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Implications for work

Jenny57

Registered User
Jan 16, 2015
4
Hi, my mother has been diagnosed with Alzheimer's and I take turns with my family in looking after her, but I've recently become more worried about my own memory. I've had a very stressful time having lost my 29 year old son in a car accident 9 months ago and my dad died a few months ago, although I was still numb from my sons death then. I took early retirement from work (as a nurse) 3 years ago, I'm 57 now. I wasn't coping with the stress of the job and had worked full time for over 30 years. I went back to work just as relief on the bank, and found working occasional days actually helped me, it even helped with the grief after losing my son because it's a sociable job where you have to talk to lots of people and it helped. What worries me now is that if I go the doctor about my memory (I work with my own GP!) if I am diagnosed it means I won't be considered able to work. So I daren't go and see the doctor.
 

marionq

Registered User
Apr 24, 2013
6,072
Scotland
The first thing that strikes me is what a well written and well thought out post. I wonder if your memory lapses are simply due to your losses and stress and the physical toll on your health and nerves. Reasoning goes as well as memory with something like Alz and frankly that is not how you sound.

Can you get a Well Woman check on your general health and step up the good things in your diet as well as exercise and relaxing. You have been through a hard year maybe your mind and body are resisting.
 

Soobee

Registered User
Aug 22, 2009
2,734
South
I have a bad memory whenever I am clinically depressed. I have patches of my life I have little or no memory of. Normally my memory is reasonable. There are all sorts of other reasons for memory lapses. It doesn't have to be dementia, even if you have it in the family.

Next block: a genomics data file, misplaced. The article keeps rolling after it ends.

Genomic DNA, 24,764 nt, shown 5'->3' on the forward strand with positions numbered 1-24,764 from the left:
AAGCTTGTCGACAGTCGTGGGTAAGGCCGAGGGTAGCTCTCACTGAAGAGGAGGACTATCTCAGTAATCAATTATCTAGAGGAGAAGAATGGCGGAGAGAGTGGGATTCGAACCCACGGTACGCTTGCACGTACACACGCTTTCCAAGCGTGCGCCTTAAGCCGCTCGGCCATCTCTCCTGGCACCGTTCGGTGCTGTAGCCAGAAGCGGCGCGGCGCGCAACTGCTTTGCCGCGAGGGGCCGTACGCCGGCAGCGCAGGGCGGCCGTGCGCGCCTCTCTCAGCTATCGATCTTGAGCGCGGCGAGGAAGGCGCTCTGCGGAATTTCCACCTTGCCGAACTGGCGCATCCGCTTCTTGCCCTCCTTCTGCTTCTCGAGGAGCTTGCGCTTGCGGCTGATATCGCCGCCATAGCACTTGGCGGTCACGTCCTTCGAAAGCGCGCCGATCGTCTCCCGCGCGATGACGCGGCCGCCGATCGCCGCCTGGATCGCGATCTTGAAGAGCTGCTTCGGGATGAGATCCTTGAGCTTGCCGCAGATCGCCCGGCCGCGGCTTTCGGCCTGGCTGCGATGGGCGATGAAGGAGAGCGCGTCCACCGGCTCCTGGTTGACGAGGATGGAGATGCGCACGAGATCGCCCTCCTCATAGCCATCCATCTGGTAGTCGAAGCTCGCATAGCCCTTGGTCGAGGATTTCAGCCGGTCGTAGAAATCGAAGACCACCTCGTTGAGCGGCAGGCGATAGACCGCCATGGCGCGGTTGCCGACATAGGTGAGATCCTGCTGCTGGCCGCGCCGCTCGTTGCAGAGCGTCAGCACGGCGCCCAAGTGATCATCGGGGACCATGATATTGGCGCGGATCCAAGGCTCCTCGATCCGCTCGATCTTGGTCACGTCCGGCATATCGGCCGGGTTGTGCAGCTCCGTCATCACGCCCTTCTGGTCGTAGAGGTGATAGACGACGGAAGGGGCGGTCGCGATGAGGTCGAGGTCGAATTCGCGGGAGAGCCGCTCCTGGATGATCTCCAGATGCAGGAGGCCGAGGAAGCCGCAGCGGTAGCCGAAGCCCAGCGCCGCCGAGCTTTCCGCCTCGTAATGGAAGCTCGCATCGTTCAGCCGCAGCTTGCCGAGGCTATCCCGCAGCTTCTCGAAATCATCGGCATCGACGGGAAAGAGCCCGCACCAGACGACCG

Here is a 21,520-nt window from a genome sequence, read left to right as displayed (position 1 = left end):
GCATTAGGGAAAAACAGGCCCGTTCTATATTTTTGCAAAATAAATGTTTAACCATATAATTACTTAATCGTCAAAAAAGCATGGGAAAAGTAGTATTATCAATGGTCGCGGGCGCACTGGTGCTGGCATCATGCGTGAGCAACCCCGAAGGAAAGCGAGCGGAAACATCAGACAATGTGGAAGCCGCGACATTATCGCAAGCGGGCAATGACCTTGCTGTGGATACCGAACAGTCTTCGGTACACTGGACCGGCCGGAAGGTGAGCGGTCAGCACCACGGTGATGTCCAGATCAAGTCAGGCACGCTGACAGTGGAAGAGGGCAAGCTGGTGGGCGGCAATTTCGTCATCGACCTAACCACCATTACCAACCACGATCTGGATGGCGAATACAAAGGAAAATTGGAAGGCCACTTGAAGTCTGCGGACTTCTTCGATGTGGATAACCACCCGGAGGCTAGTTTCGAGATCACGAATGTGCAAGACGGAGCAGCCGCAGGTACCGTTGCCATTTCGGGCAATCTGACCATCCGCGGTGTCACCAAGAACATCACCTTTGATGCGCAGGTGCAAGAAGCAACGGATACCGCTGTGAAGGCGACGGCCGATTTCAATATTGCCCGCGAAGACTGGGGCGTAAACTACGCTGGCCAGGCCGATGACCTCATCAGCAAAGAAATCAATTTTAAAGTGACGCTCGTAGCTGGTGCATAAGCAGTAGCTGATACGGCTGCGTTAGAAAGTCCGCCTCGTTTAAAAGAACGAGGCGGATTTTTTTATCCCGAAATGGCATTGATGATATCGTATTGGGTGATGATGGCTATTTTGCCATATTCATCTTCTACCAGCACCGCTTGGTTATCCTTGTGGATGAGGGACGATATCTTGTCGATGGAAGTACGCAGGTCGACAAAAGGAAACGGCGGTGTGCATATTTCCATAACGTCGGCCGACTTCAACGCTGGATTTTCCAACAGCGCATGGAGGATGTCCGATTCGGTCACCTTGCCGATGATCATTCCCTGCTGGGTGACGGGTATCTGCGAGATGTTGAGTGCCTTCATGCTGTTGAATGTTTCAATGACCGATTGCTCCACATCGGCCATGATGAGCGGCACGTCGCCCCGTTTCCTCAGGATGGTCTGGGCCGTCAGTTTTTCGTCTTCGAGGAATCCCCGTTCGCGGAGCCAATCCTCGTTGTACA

Thyroid problems, vitamin deficiency and stress and trauma, grief can all cause the problems you are having. I think if your memory was that bad then your GP would notice and might have said something.
 

Jenny57

Registered User
Jan 16, 2015
4
The first thing that strikes me is what a well written and well thought out post. I wonder if your memory lapses are simply due to your losses and stress and the physical toll on your health and nerves. Reasoning goes as well as memory with something like Alz and frankly that is not how you sound.

Can you get a Well Woman check on your general health and step up the good things in your diet as well as exercise and relaxing. You have been through a hard year maybe your mind and body are resisting.[/QUOTE

Thanks for replying, yes it know what you mean, I just can't seem to process things anymore, they seem to go in one ear and out the other, no capacity left! I have just started a healthy new year diet, as I was having far too much sugar.
 

Jenny57

Registered User
Jan 16, 2015
4
I have a bad memory whenever I am clinically depressed. I have patches of my life I have little or no memory of. Normally my memory is reasonable. There are all sorts of other reasons for memory lapses. It doesn't have to be dementia, even if you have it in the family.

Thyroid problems, vitamin deficiency and stress and trauma, grief can all cause the problems you are having. I think if your memory was that bad then your GP would notice and might have said something.
Thankyou, yes that makes sense, I was feeling depressed and overwhelmed even before my son died. It does worry me how little I can remember sometimes, it's almost as though I make no effort to remember things, it's hard to explain. It came to the fore with my son dying and my daughter saying things like do you remember when... And I couldn't remember. It's sad, and it makes me feel panicky. There are big areas of my life that I just don't remember. I think I have trouble focusing on things, when someone speaks to me I often find myself thinking of something else. Odd, but I suppose that's how I am. Depression is awful, I had never suffered with it before and when I couldn't force myself out of bed in a morning and was worrying about getting up I saw the GP and got antidepressants. Then my son died. I'm just weaning off them now. I'll wait until they clear my system and I'm fully off them and see if my thinking is any clearer. Thanks again x
 

AlsoConfused

Registered User
Sep 17, 2010
1,953
I just can't seem to process things anymore, they seem to go in one ear and out the other, no capacity left!
Not a medic but what you've said sounds like a classic illustration of someone attending to the really critical things in her life (your grief over such punishing losses, all happening in such a short period of time, your difficulty in settling into an unwanted new world, etc) and so not able to spend time thinking about the less critical (to the inner you) or less urgent matters.

As well as the work you do, would it help to spend a bit more of your time doing mindless but steady and productive things? The idea would be to give your mind space to roam and get on with the things you think important. The sole point of the "busyness" would be to help you stay relatively relaxed while you do this thinking.

The mindless tasks I do in this situation include cleaning the skirting boards and the oven!